Uranium prices will keep rising, Neal Froneman predicts
Sibanye-Stilwater CEO expects the metal to come into great demand with Asian nuclear power projects
Uranium rose to trade at its highest levels since 2014 on Thursday, as mining house Sibanye-Stillwater emphasised its commitment to capitalising on the commodity’s run, with CEO Neal Froneman predicting the metal’s continued rise.
Sibanye-Stillwater is gearing up for a future beyond the platinum group metals (PGMs) boom, pinning its hopes on advancing green metals into its portfolio as a way to create shareholder value and demonstrate to investors its commitment to cleaner energy sources.
The group is also putting a strategy in place to develop its uranium assets in anticipation of nuclear power playing a major role in global energy due to it emitting no carbon.
“Uranium has been identified and has always been a green metal. As the world become more sensitive to CO² emissions, nuclear energy has emerged as an alternative, zero carbon-based generation option, to complement renewable energy,” Froneman said at an investor presentation on Thursday.
Uranium is now trading at about $40.05 a pound, a level it had failed to breach for the past seven years.
Froneman said the price is likely to go higher, increasing by more than 50% as demand for the metal rises.
“There’s growing commitment to nuclear energy, specifically in the Asia Pacific region with 125GW of new energy projects being planned,” he said. “We expect the uranium market to move into deficit within about five years and we expect long-term forecasts to exceed $60 per pound.”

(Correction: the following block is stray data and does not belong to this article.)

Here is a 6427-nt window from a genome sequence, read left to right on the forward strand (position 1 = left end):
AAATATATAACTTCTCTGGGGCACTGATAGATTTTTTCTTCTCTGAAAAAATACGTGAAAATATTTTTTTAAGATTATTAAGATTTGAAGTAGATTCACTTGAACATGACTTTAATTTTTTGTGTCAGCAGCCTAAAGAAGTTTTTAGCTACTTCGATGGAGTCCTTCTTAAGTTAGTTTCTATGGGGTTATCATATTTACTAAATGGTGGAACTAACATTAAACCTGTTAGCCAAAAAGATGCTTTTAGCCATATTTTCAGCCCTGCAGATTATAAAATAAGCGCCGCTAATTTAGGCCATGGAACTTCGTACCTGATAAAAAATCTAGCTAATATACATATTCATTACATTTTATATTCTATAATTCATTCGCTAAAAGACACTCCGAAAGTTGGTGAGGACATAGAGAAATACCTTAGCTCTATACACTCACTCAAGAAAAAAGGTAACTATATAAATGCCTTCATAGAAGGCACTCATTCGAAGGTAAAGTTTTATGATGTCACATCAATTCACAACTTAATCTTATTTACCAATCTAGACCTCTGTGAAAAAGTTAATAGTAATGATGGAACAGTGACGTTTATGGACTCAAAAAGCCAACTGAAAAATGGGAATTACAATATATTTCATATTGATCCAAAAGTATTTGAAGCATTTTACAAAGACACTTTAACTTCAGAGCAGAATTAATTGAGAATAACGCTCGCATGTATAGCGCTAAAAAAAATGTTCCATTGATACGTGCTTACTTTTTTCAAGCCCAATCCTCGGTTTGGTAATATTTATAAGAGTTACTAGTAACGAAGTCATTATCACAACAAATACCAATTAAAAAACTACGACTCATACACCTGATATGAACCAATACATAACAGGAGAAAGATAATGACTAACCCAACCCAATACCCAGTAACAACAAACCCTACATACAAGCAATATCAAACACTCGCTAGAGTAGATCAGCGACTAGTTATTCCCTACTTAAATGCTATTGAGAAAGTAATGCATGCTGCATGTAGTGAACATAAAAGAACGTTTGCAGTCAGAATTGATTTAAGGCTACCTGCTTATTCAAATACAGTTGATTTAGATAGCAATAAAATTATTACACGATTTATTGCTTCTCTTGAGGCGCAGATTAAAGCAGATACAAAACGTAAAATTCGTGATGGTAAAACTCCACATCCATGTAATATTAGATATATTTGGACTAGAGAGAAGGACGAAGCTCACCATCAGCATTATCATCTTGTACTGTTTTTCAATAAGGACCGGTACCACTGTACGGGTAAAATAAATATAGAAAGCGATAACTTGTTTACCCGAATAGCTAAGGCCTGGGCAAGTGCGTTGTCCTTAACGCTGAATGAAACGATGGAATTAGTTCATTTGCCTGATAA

Froneman has, for years, been bullish about the potential of uranium.
In 2005, he merged the uranium-rich assets of Afrikander Lease with Toronto-based Southern Cross Resources to form internationally listed Uranium One. Shareholders enjoyed good times up to mid-2007, when the uranium price peaked at more than $140 a pound. But it began to fall sharply thereafter, and in 2008 Froneman shocked the market when he suddenly stepped down as CEO.
Now, seemingly redeemed, Froneman hopes to capitalise on growing demand with their assets of 27-million pounds of uranium at its Beatrix West unit, another 52-million pounds at Kook, as well as processing capability.
All this is part of a strategy to plug the holes expected to be left by dwindling gold production in future.
The group has no immediate plans to expand its gold operations which were spun out of Gold Fields in 2013.
“At the moment, it’s very difficult to find value in the gold sector. I don’t see the gold price doubling or tripling. I see battery metals doing that. We’ve got a very good gold base and still believe in gold for the long term.”
Besides owning gold mines, Sibanye also owns a wealth of PGMs, which it got when it bought Lonmin, Stillwater in the US, and several of Anglo Platinum’s mines.
The group recently reported record profits, thanks to strong production and sky-high PGM prices — normalised earnings for the first half were R24.4bn and a dividend of R8.5bn was declared.
By the end of trade on Thursday, shares in Sibanye were 2.66% weaker at R51.25, having fallen almost 19% this year.
With Lisa Steyn
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